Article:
We know the story so well that it is a little difficult to fully grasp how unlikely what happens next was. Pharaoh’s daughter looked upon the child with compassion. A realist would find the story line unbelievable, a fairytale. Not only was the child saved from death by Pharaoh’s daughter, she paid Moses’ own mother a salary to nurse her own child, and when the boy grew up, Pharaoh’s daughter adopted him. The boy who was supposed to be drowned was protected by his mother in defiance of Pharaoh’s command, placed in a tiny ark in the very place he was supposed to be drowned, among reeds that foreshadowed the Exodus. He was saved by Pharaoh’s daughter, and ultimately became Pharaoh’s grandson, but then led a rebellion and saved his people. The ironies are countless. The twist and turns are fantastic. No publisher in the land would buy it. It’s just too farfetched.

Oh, but what a story! Pharaoh, the powerful and narcissistic yet fearful ruler, sought to maintain the purity of his nation. He was desperately willing to do anything, no matter how unprincipled and cruel, to try. Yet his efforts created chaos, not only for the Hebrews but for the very nation he pretended to protect and for him himself. Pharaoh was everything God worried about in Eden—that human beings could turn knowledge and power into a cataclysmic inferno fueled by self-absorption and vainglory. One reading of the creation story in Genesis says that God took chaos and molded and shaped it into beauty and life and pronounced it good. God’s fear was that self-centered, power hungry human beings would reverse the work.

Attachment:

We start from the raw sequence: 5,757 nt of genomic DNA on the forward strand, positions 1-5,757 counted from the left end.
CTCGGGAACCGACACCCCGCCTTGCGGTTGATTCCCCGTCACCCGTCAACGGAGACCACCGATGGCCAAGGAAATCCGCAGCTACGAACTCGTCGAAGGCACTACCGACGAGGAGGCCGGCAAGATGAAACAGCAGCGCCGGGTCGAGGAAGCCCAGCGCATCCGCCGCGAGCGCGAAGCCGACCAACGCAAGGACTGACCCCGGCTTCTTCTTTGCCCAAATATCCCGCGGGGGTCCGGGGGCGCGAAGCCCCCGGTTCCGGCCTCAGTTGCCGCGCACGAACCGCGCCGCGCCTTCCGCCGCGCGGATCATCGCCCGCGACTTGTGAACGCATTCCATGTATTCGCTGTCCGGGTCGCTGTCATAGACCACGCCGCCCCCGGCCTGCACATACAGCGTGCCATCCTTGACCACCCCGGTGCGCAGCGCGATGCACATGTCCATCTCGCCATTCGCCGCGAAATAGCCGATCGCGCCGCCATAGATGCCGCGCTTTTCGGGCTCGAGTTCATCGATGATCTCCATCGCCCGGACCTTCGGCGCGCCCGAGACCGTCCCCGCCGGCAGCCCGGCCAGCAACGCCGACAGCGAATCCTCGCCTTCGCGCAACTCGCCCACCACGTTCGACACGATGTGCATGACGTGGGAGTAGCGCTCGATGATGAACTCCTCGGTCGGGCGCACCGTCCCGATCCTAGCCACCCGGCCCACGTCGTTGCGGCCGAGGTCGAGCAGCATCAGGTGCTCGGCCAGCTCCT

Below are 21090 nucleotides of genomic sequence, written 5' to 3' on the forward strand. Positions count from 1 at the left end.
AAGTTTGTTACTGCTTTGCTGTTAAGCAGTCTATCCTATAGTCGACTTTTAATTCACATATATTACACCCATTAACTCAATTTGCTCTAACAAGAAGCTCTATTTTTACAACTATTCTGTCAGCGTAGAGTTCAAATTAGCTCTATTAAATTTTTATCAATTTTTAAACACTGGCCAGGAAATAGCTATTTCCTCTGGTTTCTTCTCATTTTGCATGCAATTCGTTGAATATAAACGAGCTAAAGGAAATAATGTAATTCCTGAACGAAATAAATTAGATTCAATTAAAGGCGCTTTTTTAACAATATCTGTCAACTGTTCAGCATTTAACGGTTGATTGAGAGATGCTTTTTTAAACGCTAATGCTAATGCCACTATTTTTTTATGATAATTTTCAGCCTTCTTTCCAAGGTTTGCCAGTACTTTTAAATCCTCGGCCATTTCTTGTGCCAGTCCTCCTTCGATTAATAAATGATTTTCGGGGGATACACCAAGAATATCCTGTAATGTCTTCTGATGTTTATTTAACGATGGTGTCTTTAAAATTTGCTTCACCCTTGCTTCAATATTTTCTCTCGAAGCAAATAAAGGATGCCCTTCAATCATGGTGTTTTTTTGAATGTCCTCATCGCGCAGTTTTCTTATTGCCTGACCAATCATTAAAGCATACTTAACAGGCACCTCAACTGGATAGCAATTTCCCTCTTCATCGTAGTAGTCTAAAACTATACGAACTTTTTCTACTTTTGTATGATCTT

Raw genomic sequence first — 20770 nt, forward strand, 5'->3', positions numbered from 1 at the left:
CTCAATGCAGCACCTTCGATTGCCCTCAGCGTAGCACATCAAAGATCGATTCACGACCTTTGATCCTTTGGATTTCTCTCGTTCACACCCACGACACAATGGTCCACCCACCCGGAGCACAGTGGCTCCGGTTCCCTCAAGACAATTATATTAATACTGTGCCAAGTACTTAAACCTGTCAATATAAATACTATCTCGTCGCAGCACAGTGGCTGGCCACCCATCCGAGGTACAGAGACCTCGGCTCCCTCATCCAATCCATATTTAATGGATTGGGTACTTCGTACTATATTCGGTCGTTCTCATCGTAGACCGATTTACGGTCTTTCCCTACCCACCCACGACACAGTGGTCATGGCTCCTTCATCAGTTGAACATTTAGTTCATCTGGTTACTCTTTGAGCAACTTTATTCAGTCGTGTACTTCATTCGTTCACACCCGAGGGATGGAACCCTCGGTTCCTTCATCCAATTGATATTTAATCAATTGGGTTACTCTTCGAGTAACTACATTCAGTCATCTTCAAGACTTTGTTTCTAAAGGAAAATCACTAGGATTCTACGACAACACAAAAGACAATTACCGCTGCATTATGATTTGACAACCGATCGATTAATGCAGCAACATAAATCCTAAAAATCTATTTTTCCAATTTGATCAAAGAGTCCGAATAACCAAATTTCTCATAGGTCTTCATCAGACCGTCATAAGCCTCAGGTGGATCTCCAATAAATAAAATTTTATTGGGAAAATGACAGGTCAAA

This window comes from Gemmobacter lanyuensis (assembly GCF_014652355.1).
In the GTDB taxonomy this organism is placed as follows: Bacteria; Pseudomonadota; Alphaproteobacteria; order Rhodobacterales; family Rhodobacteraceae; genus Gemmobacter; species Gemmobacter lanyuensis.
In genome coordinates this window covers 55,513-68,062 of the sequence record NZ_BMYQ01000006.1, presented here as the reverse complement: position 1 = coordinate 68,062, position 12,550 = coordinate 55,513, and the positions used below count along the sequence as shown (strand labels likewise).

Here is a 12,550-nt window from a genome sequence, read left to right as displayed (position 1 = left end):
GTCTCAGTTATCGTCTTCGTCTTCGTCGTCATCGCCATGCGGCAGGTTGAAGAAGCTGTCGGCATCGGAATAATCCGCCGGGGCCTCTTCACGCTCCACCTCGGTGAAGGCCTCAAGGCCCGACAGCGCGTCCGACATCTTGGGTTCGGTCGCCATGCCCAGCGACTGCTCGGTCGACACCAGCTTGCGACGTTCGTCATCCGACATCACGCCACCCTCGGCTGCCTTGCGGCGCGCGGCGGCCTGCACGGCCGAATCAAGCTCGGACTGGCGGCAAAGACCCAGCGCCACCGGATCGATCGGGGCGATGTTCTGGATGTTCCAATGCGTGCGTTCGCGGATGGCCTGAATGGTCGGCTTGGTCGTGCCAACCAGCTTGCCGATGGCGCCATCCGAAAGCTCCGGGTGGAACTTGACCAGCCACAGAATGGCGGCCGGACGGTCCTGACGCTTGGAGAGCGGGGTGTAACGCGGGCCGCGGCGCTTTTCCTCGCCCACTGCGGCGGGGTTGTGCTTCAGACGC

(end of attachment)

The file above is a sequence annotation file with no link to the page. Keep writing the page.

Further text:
In our story this morning, though, we also find another possibility. In a time marked by chaos, fear and attempted genocide two women looked kindly upon the vulnerable infant Moses. His mother was one, and she saw that the child was good. Pharaoh’s daughter, the other, and she was filled with compassion. It is not a stretch to say that they both beheld the child with the mind of God. Neither woman was burdened with a long-range plan to control destiny. Neither placed herself at the center of her own universe. Neither was driven by dreadful self-absorption. Instead they both were moved by love and compassion. Now, to be honest, neither had any idea what she was doing or expecting in the long run. What did Moses’ mother think she would accomplish by hiding her child at home for three months and then floating him in a miniature papyrus ark in the Nile? How did Pharaoh’s daughter’s think saving the Hebrew child and later adopting him was going to fit into the future of the royal family? Neither knew.

Pharaoh’s daughter clearly had more power and privilege than Moses’ mother, but neither woman was motivated by power or privilege. In a dangerous and politically charged environment it is extraordinary that both women saw with such clarity what was good and right and acted with care and concern, even when they could not know what the ultimate result would be. It is extraordinary that moved only by love and compassion, they acted—no hesitation, no prevarication, no calculation.

Maybe this is why we are to linger over these few verses. This convoluted, unlikely plot; the markers the text gives to the reader—the echoes of creation and the flood and the ark; the pointers to the Sea of Reeds—none of these were premeditated by Moses’ mother or Pharaoh’s daughter. Their role was to respond to what appeared before them with love and compassion. The complicated plot was God’s to work out, and I like to think God found some pleasure in God’s own narrative imagination and storytelling. And, as it turns out, of course, God did get the story published. It’s a perennial best seller, too.

For our own part, as its readers, can we but stand in awe at what the simple actions of these two women set in motion? Their actions and the results stand in remarkable contrast to the efforts and failures of the Pharaoh who knew not Joseph. Amen.